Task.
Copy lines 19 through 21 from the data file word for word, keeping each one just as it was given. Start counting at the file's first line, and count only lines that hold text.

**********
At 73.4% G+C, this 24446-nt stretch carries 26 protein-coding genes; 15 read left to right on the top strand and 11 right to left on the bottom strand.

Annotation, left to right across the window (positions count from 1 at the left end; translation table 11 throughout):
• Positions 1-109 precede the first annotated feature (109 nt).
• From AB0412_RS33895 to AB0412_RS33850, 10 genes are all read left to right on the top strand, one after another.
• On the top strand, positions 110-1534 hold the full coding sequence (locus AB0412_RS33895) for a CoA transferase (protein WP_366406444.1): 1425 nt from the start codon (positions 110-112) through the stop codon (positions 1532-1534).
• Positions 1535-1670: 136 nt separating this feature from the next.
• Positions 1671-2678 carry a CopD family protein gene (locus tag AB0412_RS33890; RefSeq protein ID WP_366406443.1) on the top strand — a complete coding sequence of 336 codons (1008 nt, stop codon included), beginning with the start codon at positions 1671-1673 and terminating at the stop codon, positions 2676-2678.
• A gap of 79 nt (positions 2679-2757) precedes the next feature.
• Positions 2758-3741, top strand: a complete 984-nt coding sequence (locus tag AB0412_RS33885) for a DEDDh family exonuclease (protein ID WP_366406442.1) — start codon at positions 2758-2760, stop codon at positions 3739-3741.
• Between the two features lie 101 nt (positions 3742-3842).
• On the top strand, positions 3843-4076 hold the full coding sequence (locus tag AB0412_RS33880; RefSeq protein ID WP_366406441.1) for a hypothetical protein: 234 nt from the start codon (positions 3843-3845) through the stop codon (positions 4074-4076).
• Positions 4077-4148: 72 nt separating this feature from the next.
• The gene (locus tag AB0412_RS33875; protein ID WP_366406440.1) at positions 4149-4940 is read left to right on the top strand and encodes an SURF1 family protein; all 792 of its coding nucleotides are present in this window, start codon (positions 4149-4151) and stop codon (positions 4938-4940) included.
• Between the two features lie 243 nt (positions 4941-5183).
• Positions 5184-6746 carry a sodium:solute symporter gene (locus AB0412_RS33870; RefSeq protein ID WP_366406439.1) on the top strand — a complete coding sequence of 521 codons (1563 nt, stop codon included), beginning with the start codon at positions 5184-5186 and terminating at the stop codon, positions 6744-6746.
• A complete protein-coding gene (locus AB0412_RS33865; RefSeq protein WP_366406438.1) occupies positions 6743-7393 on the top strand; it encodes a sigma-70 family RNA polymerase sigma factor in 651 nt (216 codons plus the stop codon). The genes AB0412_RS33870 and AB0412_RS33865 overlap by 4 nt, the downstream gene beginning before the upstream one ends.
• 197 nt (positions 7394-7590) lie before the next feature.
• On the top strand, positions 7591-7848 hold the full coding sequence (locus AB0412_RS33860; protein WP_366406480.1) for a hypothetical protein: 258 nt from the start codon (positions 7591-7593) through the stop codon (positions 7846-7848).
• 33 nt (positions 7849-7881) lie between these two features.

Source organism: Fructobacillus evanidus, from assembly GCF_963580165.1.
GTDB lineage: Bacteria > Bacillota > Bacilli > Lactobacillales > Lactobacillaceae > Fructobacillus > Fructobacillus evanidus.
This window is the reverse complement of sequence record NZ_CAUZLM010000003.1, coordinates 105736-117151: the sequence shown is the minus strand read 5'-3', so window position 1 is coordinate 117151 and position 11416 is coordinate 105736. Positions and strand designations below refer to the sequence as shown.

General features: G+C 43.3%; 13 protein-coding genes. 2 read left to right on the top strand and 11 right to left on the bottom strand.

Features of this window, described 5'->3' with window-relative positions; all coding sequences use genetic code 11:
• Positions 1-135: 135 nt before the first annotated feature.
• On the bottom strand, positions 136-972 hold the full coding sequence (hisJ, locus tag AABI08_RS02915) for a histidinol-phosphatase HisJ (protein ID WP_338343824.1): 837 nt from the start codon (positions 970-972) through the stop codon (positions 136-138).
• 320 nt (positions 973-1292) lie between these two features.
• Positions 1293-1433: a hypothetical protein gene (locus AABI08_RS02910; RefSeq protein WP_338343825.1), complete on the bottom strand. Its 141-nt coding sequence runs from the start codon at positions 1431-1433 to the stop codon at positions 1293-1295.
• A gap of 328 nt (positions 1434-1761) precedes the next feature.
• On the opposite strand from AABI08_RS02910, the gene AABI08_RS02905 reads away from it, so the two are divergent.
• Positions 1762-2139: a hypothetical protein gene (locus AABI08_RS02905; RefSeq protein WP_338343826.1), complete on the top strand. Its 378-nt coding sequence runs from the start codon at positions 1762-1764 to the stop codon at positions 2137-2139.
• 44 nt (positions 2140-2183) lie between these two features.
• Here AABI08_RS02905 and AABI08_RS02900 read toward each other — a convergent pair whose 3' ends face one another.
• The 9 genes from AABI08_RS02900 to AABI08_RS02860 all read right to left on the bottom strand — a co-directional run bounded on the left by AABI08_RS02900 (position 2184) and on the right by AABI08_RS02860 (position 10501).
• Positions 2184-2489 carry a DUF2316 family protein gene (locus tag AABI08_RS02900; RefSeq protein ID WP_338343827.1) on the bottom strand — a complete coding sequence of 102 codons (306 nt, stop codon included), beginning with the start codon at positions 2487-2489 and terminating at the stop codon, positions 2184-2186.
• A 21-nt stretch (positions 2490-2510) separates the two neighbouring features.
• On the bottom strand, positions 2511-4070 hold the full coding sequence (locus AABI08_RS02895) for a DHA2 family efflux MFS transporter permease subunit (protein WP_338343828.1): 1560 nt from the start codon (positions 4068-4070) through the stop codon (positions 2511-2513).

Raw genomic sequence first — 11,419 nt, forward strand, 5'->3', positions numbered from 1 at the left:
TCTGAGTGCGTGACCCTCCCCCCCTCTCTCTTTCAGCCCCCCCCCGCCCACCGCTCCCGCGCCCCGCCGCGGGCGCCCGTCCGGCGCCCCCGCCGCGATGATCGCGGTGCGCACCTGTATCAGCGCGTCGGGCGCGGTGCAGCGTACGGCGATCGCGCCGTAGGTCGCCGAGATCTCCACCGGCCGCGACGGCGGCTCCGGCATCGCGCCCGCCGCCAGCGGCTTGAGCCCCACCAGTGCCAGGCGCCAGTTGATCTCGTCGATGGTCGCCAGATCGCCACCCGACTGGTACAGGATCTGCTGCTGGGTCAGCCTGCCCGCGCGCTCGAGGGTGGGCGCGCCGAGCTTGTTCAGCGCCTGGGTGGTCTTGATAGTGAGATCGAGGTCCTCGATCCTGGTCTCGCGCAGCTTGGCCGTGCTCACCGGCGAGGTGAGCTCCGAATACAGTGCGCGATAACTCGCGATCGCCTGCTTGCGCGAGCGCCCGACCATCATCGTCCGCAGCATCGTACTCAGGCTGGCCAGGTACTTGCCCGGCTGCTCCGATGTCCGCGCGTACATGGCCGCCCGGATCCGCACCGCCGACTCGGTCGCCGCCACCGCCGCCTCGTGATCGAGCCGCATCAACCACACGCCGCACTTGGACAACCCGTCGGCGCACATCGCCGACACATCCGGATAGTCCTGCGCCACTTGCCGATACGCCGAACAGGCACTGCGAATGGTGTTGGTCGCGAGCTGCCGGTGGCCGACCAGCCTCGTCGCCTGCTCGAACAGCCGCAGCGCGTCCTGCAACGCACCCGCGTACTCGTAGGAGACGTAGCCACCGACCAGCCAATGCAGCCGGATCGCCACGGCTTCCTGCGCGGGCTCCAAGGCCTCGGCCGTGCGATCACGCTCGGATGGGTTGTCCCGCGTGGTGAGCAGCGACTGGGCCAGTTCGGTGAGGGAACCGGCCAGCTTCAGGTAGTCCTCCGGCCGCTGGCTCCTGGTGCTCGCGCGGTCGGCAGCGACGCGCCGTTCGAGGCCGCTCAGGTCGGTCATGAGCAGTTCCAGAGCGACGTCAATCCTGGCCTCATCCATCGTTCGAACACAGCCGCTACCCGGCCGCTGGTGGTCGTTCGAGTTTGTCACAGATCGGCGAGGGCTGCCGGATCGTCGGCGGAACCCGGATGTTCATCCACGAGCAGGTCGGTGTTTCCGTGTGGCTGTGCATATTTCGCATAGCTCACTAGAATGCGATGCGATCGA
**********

• 33 nt (positions 7849-7881) lie between these two features.

Source organism: Fructobacillus evanidus, from assembly GCF_963580165.1.
GTDB lineage: Bacteria > Bacillota > Bacilli > Lactobacillales > Lactobacillaceae > Fructobacillus > Fructobacillus evanidus.